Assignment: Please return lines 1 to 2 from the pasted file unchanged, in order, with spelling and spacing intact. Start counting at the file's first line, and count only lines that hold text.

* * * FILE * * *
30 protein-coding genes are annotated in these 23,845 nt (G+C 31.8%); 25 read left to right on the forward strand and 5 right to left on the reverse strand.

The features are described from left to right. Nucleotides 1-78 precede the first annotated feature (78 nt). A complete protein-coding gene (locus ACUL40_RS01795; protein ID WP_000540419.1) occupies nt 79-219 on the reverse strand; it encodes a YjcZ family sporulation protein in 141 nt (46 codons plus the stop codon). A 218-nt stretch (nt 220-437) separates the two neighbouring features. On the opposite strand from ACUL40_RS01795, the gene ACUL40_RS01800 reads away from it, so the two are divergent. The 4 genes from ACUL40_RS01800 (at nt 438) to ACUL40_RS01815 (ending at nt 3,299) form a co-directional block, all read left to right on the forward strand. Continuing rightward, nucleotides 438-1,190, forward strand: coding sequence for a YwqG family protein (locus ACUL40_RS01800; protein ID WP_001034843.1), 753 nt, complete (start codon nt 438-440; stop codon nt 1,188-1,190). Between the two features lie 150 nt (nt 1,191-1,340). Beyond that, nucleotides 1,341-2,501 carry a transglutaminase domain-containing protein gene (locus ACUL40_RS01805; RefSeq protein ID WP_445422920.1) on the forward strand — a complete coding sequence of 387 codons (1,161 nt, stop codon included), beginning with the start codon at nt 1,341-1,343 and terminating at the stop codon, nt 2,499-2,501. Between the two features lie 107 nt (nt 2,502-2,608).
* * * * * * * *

30 protein-coding genes are annotated in these 23,845 nt (G+C 31.8%); 25 read left to right on the forward strand and 5 right to left on the reverse strand.

The features are described from left to right. Nucleotides 1-78 precede the first annotated feature (78 nt). A complete protein-coding gene (locus ACUL40_RS01795; protein ID WP_000540419.1) occupies nt 79-219 on the reverse strand; it encodes a YjcZ family sporulation protein in 141 nt (46 codons plus the stop codon). A 218-nt stretch (nt 220-437) separates the two neighbouring features. On the opposite strand from ACUL40_RS01795, the gene ACUL40_RS01800 reads away from it, so the two are divergent. The 4 genes from ACUL40_RS01800 (at nt 438) to ACUL40_RS01815 (ending at nt 3,299) form a co-directional block, all read left to right on the forward strand. Continuing rightward, nucleotides 438-1,190, forward strand: coding sequence for a YwqG family protein (locus ACUL40_RS01800; protein ID WP_001034843.1), 753 nt, complete (start codon nt 438-440; stop codon nt 1,188-1,190). Between the two features lie 150 nt (nt 1,191-1,340). Beyond that, nucleotides 1,341-2,501 carry a transglutaminase domain-containing protein gene (locus ACUL40_RS01805; RefSeq protein ID WP_445422920.1) on the forward strand — a complete coding sequence of 387 codons (1,161 nt, stop codon included), beginning with the start codon at nt 1,341-1,343 and terminating at the stop codon, nt 2,499-2,501. Between the two features lie 107 nt (nt 2,502-2,608).